A New Snow Leopard Population Estimate Has Scientists on Edge
While some experts defend higher estimates of the elusive cat’s numbers, others say it’s bad science that could hurt the species.
Emily J. Gertz is an associate editor for environment and wildlife at TakePart.
A new estimate of the global population of snow leopards—a rare big cat thought to prowl about 1.2 million square miles of remote, rugged mountain terrain across 12 Central Asian nations—would appear to be an uncommon bit of good news for wildlife conservation.
Published last month in Snow Leopards, a 644-page compendium on snow leopard science and conservation, the estimate puts the global snow leopard population at 4,700 to 8,700 animals across 44 percent of the species’ range, compared with earlier projections of around 3,900 to 7,500 animals in total.
There was not enough information available to estimate how numerous the ghostly spotted leopards might be throughout their mountainous habitat, said Peter Zahler, the coordinator of the snow leopard program at the Wildlife Conservation Society, who coauthored the Snow Leopards chapter containing the population estimate. “As scientists, we know what we know, and we have not looked at the quality of those other areas—the other 56 percent,” he said.
Other experts say the available data don’t support the revised figure even across a subsection of the animal’s range, and they worry that it could create complacency among government officials and the public about curbing threats to the snow leopard’s survival.
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“This will have a tremendous (negative) impact on snow leopard conservation throughout its range,” Som Ale, a biologist at the University of Illinois at Chicago and a member of the International Union for Conservation of Nature’s cat specialist group, wrote in an email. “I envisage that [the] snow leopard would be listed as low priority and [a] low-funding species while the opposite is what is necessary.”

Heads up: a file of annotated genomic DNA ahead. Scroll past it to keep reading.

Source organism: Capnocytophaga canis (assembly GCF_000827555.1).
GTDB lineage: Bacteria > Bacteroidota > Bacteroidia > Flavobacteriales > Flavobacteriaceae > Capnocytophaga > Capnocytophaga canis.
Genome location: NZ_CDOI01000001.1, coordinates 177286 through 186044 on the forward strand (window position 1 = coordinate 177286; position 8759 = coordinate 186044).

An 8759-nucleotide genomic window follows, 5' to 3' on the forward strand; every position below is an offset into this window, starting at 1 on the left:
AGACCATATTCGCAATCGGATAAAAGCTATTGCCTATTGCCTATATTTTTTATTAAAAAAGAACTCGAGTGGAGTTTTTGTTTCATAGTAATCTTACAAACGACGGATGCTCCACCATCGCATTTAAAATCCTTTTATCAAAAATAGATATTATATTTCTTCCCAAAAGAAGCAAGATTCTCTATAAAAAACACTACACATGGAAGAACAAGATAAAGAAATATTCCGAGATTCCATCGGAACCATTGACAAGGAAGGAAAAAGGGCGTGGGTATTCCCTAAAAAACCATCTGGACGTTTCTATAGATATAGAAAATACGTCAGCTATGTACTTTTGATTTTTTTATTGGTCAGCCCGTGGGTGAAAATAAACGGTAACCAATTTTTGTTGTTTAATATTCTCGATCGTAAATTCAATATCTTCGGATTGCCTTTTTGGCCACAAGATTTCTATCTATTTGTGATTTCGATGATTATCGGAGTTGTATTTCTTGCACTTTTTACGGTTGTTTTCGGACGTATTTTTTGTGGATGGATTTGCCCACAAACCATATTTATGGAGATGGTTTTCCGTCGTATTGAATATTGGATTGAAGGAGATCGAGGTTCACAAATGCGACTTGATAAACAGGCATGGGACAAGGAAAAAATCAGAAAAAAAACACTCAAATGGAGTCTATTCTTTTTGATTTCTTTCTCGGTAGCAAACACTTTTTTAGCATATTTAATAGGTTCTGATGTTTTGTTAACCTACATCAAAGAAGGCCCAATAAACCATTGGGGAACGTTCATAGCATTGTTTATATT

Ale, whose research and conservation work have focused on snow leopards in the Himalayas, is among the nearly 200 authors who contributed to Snow Leopards.
This disagreement among big-cat experts follows an unusually public controversy over the global tiger count. An upbeat report released during an April meeting of government officials from tiger range nations claimed a 20 percent increase in the species’ global population since 2010. But the announcement was criticized by tiger conservation organizations as a science-light publicity exercise.
Both disputes highlight the challenges of studying elusive big cats in their native habitats and how conscious all sides are of managing the public’s enthusiasm for saving them.
“To me the exciting part is—and it’s not a terribly complex story—is that there are more of these animals than we thought, and that is rare in these times,” said Zahler. “Tigers have lost over 90 percent of their population over 100 years, and lions have lost 40 percent in the last 20 years. The signs are pointing down fast. So it’s a piece of good news in the big-cat world where there hasn’t been much.”